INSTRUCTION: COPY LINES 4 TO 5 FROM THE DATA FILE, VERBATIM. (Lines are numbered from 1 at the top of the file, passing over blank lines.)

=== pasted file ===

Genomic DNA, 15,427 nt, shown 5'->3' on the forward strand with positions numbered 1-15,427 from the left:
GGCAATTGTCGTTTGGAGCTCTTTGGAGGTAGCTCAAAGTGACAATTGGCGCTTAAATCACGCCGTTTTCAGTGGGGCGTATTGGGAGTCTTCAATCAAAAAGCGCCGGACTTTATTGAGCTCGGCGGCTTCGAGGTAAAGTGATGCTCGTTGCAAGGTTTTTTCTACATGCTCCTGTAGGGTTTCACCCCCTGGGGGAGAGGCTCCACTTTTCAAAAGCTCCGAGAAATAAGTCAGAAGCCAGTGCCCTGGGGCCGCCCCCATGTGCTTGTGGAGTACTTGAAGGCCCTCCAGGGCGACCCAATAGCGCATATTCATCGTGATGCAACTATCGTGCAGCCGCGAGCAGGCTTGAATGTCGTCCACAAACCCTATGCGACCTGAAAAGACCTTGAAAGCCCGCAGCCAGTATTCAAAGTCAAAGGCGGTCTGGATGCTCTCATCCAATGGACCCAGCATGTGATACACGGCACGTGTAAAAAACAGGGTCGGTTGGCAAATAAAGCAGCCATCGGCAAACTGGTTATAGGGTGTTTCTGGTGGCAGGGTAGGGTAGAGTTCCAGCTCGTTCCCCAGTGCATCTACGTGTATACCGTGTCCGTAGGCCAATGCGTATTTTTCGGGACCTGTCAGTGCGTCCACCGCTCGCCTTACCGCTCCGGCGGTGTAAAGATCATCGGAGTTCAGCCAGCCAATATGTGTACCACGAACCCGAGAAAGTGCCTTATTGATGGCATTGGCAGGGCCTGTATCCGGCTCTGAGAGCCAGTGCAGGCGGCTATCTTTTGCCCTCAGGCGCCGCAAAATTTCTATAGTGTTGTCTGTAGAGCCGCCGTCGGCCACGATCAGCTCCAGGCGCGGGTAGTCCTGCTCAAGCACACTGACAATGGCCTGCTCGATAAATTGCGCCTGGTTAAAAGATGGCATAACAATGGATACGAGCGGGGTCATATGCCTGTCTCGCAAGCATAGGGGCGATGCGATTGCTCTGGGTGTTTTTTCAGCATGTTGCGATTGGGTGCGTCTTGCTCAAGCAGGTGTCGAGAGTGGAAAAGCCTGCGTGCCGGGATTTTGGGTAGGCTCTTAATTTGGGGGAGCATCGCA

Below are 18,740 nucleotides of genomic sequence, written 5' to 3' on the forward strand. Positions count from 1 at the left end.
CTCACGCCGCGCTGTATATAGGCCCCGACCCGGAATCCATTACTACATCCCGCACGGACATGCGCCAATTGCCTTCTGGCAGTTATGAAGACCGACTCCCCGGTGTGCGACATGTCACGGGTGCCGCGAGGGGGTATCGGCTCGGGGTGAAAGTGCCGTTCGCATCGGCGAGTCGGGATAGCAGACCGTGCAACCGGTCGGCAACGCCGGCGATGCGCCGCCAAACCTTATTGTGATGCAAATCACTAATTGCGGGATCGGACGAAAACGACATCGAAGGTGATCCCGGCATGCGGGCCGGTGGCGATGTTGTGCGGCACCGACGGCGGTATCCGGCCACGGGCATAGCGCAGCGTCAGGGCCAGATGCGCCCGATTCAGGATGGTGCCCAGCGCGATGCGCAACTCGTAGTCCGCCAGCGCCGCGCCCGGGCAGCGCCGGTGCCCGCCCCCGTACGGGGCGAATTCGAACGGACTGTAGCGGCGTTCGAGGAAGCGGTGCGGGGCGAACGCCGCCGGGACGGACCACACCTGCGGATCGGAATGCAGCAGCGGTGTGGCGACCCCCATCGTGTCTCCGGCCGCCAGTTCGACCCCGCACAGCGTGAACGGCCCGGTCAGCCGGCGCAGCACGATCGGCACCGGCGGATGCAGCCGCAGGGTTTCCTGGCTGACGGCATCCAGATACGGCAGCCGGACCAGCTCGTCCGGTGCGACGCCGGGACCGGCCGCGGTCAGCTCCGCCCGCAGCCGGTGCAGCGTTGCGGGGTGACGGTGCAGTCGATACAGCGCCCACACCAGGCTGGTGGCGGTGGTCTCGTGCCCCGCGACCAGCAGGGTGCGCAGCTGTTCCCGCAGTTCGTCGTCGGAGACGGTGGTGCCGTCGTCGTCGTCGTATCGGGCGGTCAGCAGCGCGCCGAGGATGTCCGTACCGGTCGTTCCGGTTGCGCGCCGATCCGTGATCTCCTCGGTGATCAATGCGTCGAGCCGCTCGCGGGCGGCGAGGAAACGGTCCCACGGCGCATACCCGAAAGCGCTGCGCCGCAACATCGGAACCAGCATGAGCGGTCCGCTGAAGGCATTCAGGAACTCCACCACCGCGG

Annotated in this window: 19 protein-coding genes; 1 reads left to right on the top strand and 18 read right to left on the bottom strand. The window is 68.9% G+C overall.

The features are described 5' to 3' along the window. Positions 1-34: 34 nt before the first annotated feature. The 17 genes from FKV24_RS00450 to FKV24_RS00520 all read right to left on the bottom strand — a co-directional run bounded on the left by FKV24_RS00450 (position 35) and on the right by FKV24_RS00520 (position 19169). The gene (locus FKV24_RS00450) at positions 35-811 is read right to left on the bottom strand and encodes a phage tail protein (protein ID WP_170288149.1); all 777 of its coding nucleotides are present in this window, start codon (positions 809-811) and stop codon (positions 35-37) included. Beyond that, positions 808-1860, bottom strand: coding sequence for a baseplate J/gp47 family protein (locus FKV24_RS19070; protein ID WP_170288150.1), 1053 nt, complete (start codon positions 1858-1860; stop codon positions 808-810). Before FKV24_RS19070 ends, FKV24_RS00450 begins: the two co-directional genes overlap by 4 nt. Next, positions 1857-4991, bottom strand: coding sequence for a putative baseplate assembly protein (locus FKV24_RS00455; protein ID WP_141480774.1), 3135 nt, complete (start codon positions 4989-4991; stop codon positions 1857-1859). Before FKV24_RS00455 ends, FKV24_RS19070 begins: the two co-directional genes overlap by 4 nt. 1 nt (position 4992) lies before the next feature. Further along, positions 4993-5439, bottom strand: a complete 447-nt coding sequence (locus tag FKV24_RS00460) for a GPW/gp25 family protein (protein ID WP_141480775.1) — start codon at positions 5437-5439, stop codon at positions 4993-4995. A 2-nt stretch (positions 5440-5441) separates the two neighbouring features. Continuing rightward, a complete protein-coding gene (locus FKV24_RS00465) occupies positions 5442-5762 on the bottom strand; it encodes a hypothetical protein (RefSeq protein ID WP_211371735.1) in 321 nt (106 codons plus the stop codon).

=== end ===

CTCACGCCGCGCTGTATATAGGCCCCGACCCGGAATCCATTACTACATCCCGCACGGACATGCGCCAATTGCCTTCTGGCAGTTATGAAGACCGACTCCCCGGTGTGCGACATGTCACGGGTGCCGCGAGGGGGTATCGGCTCGGGGTGAAAGTGCCGTTCGCATCGGCGAGTCGGGATAGCAGACCGTGCAACCGGTCGGCAACGCCGGCGATGCGCCGCCAAACCTTATTGTGATGCAAATCACTAATTGCGGGATCGGACGAAAACGACATCGAAGGTGATCCCGGCATGCGGGCCGGTGGCGATGTTGTGCGGCACCGACGGCGGTATCCGGCCACGGGCATAGCGCAGCGTCAGGGCCAGATGCGCCCGATTCAGGATGGTGCCCAGCGCGATGCGCAACTCGTAGTCCGCCAGCGCCGCGCCCGGGCAGCGCCGGTGCCCGCCCCCGTACGGGGCGAATTCGAACGGACTGTAGCGGCGTTCGAGGAAGCGGTGCGGGGCGAACGCCGCCGGGACGGACCACACCTGCGGATCGGAATGCAGCAGCGGTGTGGCGACCCCCATCGTGTCTCCGGCCGCCAGTTCGACCCCGCACAGCGTGAACGGCCCGGTCAGCCGGCGCAGCACGATCGGCACCGGCGGATGCAGCCGCAGGGTTTCCTGGCTGACGGCATCCAGATACGGCAGCCGGACCAGCTCGTCCGGTGCGACGCCGGGACCGGCCGCGGTCAGCTCCGCCCGCAGCCGGTGCAGCGTTGCGGGGTGACGGTGCAGTCGATACAGCGCCCACACCAGGCTGGTGGCGGTGGTCTCGTGCCCCGCGACCAGCAGGGTGCGCAGCTGTTCCCGCAGTTCGTCGTCGGAGACGGTGGTGCCGTCGTCGTCGTCGTATCGGGCGGTCAGCAGCGCGCCGAGGATGTCCGTACCGGTCGTTCCGGTTGCGCGCCGATCCGTGATCTCCTCGGTGATCAATGCGTCGAGCCGCTCGCGGGCGGCGAGGAAACGGTCCCACGGCGCATACCCGAAAGCGCTGCGCCGCAACATCGGAACCAGCATGAGCGGTCCGCTGAAGGCATTCAGGAACTCCACCACCGCGG

Annotated in this window: 19 protein-coding genes; 1 reads left to right on the top strand and 18 read right to left on the bottom strand. The window is 68.9% G+C overall.